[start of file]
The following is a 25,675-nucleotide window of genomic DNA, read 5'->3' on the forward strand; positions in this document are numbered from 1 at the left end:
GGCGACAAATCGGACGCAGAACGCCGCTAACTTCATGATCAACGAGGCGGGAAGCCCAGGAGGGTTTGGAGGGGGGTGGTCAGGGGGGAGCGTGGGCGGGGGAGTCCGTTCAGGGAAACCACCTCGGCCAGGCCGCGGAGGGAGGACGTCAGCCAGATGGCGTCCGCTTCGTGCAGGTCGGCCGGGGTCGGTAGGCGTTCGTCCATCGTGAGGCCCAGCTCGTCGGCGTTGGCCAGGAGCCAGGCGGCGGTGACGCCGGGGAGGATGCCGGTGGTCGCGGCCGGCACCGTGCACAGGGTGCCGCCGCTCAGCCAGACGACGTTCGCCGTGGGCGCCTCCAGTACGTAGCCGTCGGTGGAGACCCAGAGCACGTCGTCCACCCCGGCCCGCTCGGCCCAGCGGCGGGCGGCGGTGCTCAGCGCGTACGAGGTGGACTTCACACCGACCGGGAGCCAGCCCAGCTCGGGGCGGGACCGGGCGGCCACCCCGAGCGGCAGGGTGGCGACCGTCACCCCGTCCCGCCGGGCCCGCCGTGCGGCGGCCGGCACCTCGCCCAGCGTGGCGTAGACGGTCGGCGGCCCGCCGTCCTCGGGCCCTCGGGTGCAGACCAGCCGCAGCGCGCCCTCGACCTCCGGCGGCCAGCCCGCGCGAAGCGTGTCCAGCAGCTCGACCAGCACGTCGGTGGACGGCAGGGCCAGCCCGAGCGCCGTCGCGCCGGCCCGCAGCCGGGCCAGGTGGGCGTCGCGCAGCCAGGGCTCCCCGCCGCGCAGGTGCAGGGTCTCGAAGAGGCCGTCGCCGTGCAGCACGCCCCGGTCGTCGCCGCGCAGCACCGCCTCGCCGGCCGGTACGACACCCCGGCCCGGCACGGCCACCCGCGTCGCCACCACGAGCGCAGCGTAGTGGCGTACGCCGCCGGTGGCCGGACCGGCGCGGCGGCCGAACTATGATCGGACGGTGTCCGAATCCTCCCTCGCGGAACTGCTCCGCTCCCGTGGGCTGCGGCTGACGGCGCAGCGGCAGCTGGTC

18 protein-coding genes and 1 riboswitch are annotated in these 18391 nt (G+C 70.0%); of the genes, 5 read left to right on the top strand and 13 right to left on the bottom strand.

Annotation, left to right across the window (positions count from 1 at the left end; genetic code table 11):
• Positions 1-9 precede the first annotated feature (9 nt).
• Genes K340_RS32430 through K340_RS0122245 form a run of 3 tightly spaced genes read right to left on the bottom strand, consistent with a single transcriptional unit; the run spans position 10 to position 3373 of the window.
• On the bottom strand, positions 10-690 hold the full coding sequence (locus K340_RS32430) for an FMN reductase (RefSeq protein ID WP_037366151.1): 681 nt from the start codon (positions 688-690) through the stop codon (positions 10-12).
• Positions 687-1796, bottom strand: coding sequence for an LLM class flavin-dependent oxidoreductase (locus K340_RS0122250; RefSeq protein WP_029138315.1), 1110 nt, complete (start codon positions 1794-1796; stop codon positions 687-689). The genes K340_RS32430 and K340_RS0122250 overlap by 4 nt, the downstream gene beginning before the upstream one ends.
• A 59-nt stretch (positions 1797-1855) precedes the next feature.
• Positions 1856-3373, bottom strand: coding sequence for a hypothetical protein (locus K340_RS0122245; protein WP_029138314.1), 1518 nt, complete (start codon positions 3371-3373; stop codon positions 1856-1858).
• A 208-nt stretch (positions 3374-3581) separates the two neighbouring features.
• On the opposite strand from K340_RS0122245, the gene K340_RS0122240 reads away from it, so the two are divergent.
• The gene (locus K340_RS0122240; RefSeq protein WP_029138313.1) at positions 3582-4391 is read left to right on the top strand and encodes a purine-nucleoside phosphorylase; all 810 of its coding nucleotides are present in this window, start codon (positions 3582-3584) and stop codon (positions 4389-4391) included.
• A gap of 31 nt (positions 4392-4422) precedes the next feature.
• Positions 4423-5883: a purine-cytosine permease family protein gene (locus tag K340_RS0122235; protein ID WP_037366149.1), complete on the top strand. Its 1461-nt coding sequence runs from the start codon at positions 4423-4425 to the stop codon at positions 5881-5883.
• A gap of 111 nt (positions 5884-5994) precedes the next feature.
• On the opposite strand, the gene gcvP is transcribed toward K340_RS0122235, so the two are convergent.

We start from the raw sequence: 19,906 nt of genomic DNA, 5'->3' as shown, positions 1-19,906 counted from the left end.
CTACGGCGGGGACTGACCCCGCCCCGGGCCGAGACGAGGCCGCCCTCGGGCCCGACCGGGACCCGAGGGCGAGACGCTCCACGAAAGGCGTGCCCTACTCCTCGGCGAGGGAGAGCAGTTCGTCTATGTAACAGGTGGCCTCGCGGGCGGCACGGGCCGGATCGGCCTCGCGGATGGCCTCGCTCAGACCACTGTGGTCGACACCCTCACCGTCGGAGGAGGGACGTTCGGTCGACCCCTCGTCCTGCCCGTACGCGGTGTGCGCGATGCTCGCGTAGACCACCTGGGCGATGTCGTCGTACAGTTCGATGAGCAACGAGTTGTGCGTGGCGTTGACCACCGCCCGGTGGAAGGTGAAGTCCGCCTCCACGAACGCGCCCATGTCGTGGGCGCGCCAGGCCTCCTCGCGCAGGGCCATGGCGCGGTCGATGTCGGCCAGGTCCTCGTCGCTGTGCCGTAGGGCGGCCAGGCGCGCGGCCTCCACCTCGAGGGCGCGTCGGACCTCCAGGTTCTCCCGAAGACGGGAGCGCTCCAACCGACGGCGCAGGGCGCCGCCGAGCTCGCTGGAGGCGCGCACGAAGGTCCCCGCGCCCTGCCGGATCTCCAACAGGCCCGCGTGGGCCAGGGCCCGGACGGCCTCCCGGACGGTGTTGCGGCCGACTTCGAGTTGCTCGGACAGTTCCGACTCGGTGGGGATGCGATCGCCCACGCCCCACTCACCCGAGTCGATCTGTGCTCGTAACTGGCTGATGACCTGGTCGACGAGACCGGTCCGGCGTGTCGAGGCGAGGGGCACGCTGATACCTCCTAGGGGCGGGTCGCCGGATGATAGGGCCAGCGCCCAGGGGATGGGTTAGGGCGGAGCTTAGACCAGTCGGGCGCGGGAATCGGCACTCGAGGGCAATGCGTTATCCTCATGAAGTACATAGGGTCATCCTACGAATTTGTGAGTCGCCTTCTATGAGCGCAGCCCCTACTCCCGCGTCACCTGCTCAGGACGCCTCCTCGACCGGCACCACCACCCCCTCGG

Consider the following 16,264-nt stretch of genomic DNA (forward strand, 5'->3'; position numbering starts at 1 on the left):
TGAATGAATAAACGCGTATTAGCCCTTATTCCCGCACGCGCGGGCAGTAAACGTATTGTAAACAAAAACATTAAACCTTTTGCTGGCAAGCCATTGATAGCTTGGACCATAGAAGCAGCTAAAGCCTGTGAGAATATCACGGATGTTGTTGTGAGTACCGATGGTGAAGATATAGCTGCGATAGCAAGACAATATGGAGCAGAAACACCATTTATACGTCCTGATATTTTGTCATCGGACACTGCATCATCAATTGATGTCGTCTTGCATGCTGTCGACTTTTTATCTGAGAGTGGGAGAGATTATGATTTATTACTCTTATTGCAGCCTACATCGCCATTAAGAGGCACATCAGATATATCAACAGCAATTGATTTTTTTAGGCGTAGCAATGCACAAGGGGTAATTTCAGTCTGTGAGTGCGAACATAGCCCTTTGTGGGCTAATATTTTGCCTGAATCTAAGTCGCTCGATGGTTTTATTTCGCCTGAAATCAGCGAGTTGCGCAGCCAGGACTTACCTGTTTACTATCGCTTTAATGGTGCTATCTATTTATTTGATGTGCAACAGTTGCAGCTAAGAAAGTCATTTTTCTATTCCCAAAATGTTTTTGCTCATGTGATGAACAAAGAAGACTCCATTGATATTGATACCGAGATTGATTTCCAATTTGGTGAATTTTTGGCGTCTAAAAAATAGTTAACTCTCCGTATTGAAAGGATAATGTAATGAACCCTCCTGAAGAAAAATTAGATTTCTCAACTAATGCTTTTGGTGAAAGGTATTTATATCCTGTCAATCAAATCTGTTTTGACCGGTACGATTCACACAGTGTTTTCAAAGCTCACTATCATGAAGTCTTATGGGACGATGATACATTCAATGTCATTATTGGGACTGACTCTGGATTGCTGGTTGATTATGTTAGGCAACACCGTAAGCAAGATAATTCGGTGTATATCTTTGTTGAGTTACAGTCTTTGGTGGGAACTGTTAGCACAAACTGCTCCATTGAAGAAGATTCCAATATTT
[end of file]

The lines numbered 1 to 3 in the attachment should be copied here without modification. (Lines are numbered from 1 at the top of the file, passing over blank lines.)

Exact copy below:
The following is a 25,675-nucleotide window of genomic DNA, read 5'->3' on the forward strand; positions in this document are numbered from 1 at the left end:
GGCGACAAATCGGACGCAGAACGCCGCTAACTTCATGATCAACGAGGCGGGAAGCCCAGGAGGGTTTGGAGGGGGGTGGTCAGGGGGGAGCGTGGGCGGGGGAGTCCGTTCAGGGAAACCACCTCGGCCAGGCCGCGGAGGGAGGACGTCAGCCAGATGGCGTCCGCTTCGTGCAGGTCGGCCGGGGTCGGTAGGCGTTCGTCCATCGTGAGGCCCAGCTCGTCGGCGTTGGCCAGGAGCCAGGCGGCGGTGACGCCGGGGAGGATGCCGGTGGTCGCGGCCGGCACCGTGCACAGGGTGCCGCCGCTCAGCCAGACGACGTTCGCCGTGGGCGCCTCCAGTACGTAGCCGTCGGTGGAGACCCAGAGCACGTCGTCCACCCCGGCCCGCTCGGCCCAGCGGCGGGCGGCGGTGCTCAGCGCGTACGAGGTGGACTTCACACCGACCGGGAGCCAGCCCAGCTCGGGGCGGGACCGGGCGGCCACCCCGAGCGGCAGGGTGGCGACCGTCACCCCGTCCCGCCGGGCCCGCCGTGCGGCGGCCGGCACCTCGCCCAGCGTGGCGTAGACGGTCGGCGGCCCGCCGTCCTCGGGCCCTCGGGTGCAGACCAGCCGCAGCGCGCCCTCGACCTCCGGCGGCCAGCCCGCGCGAAGCGTGTCCAGCAGCTCGACCAGCACGTCGGTGGACGGCAGGGCCAGCCCGAGCGCCGTCGCGCCGGCCCGCAGCCGGGCCAGGTGGGCGTCGCGCAGCCAGGGCTCCCCGCCGCGCAGGTGCAGGGTCTCGAAGAGGCCGTCGCCGTGCAGCACGCCCCGGTCGTCGCCGCGCAGCACCGCCTCGCCGGCCGGTACGACACCCCGGCCCGGCACGGCCACCCGCGTCGCCACCACGAGCGCAGCGTAGTGGCGTACGCCGCCGGTGGCCGGACCGGCGCGGCGGCCGAACTATGATCGGACGGTGTCCGAATCCTCCCTCGCGGAACTGCTCCGCTCCCGTGGGCTGCGGCTGACGGCGCAGCGGCAGCTGGTC

18 protein-coding genes and 1 riboswitch are annotated in these 18391 nt (G+C 70.0%); of the genes, 5 read left to right on the top strand and 13 right to left on the bottom strand.